We propose the use of Orthogonal Frequency-Division Multiplexing Technique (OFDM) signals and the capabilities of GNURadio to implement a real time channel sounder based on this transmission technique.
16:00 - 16:30 Lukas Ostendorf: HNAP for Pluto-SDR - Implementing the HAMNET Access Protocol on the Adalm Pluto SDR
The HAMNET Access protocol (HNAP) provides spectrally efficient access with low latencies to the HAMNET using a 200kHz duplex channel in the 70cm band.
The complete HNAP stack has been implemented on an Adalm Pluto SDR, allowing standalone operation without any additional processing PC.
The implementation was done in plain C using the liquid-dsp library and the Pluto's ARM CPU.
This talk will introduce to HNAP and then show how the implementation on the Adalm Pluto was achieved.
16:30 - 17:00 Clement Campo: Positioner steering and synchronization with antenna weighting using GNU Radio
Software-Defined Radio (SDR) is of major interest for antenna array weighting applications. In the context of phase coherent applications, measurement in an anechoic environment with precise control of the angle between the measured antenna array and the reference source is a mandatory step. However, such measurement while steering the array using SDR can prove difficult, as available equipment is often incompatible with the additional hardware.
The following work therefore presents a motor positioner and array weighting GNU Radio blocks developed in order to allow for precise measurements in phase coherent applications using commercial SDR. For GNU Radio to handle the automated measurement, a client architecture is implemented in a block in the form of a state machine. The client commands are sent to the implemented server steering the motor using a TCP/IP protocol, for precise control of the angle between the antenna array and reference source. Beam steering and null steering blocks are also implemented in GNU Radio, and measurements are compared to numerical simulations to validate the proposed experimental setup. Measured radiation patterns are found to be in accordance with expectations, hence validating the array weighting blocks. Previous observable 3 to 5° angular shifts of the measured radiation patterns are reduced to less than 1°, showing the implemented motor positioner efficiently takes advantage of the precise rotation offered by the proprietary equipment.
Authors: Clément Campo, Manuel Milla Peinado, Loïc Bernard, Hervé Boeglen, Sébastien Hengy, Jean-Marie Paillot
17:00 - 17:30 Burkhard Kainka DK7JD: The Arduino SDR-Shield 0.1 ... 30 MHz
The Arduino SDR-Shield 0.1 ... 30 MHz - Simple design, Hi Z antenna input, two additional PLL outputs - Hardware IQ-Decoder and filter for stand alone usage - QRP-transceiver 2 W CW and WSPR - 200 mW mini WSPR TRX - SWR meter using Arduino and the SDR shield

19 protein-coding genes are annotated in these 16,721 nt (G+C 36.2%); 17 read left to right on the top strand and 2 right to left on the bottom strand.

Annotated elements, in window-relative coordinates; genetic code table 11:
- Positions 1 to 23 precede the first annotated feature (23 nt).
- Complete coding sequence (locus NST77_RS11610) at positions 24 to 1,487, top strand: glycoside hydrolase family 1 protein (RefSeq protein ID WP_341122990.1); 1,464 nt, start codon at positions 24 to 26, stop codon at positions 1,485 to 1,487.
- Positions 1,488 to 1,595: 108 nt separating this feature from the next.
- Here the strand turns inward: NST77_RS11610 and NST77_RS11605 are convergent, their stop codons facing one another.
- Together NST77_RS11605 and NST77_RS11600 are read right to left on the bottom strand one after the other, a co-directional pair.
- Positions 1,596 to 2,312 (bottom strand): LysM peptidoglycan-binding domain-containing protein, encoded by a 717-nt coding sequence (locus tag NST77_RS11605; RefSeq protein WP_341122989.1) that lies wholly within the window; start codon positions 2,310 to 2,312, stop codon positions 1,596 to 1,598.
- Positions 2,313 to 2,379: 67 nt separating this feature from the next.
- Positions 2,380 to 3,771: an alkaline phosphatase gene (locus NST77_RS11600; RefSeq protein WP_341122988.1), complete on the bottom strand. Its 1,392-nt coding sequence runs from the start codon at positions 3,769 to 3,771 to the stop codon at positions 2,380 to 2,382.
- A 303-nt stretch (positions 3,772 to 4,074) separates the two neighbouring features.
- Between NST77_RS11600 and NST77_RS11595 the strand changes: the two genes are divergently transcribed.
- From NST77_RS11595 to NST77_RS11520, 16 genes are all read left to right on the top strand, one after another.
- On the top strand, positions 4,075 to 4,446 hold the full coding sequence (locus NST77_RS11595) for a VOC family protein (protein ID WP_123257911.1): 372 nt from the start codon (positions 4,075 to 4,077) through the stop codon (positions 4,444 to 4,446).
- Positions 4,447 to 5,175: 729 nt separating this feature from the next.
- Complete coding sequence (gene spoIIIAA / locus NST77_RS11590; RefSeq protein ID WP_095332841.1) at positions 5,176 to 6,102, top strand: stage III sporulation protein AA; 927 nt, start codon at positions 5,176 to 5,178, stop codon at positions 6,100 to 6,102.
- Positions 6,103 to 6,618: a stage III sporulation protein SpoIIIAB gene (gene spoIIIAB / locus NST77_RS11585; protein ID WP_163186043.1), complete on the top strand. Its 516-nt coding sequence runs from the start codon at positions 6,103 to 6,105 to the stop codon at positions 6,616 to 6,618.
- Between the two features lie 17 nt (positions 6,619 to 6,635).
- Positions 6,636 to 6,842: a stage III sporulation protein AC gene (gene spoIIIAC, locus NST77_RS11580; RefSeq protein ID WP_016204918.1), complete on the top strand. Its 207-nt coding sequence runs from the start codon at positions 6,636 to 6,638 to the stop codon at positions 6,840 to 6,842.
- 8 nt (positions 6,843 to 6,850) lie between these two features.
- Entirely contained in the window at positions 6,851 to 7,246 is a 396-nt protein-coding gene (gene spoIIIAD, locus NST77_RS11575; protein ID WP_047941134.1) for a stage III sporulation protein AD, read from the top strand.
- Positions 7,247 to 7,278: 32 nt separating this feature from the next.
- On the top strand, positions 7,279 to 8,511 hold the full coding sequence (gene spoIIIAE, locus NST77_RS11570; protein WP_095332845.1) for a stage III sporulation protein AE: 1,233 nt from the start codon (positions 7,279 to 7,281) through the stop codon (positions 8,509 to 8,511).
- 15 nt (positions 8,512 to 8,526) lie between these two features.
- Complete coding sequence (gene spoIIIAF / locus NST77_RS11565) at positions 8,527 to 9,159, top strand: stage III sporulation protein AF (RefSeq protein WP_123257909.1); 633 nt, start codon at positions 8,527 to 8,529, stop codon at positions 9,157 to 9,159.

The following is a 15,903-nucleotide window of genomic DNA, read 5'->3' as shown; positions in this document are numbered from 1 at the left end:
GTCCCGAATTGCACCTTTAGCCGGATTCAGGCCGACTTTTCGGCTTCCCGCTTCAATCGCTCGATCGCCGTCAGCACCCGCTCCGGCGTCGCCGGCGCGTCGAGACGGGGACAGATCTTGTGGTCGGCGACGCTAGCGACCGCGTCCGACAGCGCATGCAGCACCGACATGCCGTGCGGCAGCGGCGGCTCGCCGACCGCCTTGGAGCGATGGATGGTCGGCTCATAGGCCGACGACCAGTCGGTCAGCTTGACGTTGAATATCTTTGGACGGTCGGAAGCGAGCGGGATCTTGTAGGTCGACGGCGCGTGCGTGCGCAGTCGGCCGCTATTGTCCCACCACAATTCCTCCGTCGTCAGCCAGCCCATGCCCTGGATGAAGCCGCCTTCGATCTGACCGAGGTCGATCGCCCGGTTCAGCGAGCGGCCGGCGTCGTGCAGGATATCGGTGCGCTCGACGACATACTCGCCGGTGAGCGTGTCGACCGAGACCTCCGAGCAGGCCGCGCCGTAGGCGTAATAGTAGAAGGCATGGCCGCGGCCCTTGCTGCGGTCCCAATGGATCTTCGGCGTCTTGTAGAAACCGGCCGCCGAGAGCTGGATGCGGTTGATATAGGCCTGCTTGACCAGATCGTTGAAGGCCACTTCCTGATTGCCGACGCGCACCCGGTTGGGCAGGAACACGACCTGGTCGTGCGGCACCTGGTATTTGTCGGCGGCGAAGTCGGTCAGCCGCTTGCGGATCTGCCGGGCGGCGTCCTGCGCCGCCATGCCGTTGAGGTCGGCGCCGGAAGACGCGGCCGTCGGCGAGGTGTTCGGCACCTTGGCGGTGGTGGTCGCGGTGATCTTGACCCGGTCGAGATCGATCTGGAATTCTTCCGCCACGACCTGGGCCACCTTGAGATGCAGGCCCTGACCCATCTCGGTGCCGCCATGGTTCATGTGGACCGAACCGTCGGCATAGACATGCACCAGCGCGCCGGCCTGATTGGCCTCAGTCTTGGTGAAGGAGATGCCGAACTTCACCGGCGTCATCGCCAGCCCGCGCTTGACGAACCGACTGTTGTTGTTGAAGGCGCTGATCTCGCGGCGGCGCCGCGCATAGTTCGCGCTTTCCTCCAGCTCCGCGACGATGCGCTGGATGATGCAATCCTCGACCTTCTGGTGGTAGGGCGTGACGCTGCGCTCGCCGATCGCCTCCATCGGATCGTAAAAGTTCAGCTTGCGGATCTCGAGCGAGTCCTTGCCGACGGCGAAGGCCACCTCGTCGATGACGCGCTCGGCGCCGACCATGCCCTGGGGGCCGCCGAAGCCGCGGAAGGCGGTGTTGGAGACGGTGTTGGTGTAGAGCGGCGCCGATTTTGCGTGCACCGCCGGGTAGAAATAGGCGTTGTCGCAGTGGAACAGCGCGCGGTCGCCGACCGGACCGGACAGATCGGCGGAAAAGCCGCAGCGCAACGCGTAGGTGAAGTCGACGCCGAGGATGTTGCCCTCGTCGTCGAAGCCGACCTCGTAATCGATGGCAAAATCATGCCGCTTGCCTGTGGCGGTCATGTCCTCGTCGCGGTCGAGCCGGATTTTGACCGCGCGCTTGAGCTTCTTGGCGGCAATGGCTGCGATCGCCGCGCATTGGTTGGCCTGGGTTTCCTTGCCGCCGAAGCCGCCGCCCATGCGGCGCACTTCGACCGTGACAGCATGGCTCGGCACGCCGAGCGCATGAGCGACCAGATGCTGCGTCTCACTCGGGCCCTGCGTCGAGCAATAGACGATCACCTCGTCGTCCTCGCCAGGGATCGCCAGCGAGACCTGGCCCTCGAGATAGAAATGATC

17:30 - 18:00 Kjell Karlsen LA2NI: ANDROMEDA HPSDR Radio Demonstration
We will present and demonstrate the prototype of the new "Andromeda" radio. This has been developed from the existing HPSDR hardware, with an added front panel and integrated ATU.
We will describe the software changes that have made this possible. The software uses the "Thetis" program from the HPSDR project, with a new screen layout matched to a 7" 1024x600 touchscreen display. The front panel controller is similar to the Odin controller we presented at SDRA2018, using an Arduino controller. The "Aries" ATU uses another Arduino, and is integrated into the Thetis program.
We will provide a video demonstrating the completed radio, with its front panel control and touchscreen display.
18:00 - 18:30 Prof. Dr. Harald Gerlach DL2SAX: Operational SDR Benefits in Contesting
This talk is for operators who want to make use of the additional benefits of an SDR transceiver in a contest. While SDR transceivers are mainly seen from a technical perspective and thus from the standpoint of technological progress, these advances can and should also be transferred to operating technique and station automation. The SDR radio should not just be reduced on the doubtlessly useful waterfall diagram: The systematic use of an SDR changes the overall station concept and the mode of operating. While a personal computer has ever been a useful extension of a radio station, it has become a central and essential component of a station scenario.
This talk is on how to use an SDR transceiver as the centerpoint of a modern contest station with the operating goal "SO2R mode" (i.e. single operator, two radios), however only using a single SDR transceiver. The main focus will be on station layout and operative procedures and we will shed some light on the latest strategy of 2BSIQ (two band synchronous interleaved QSO).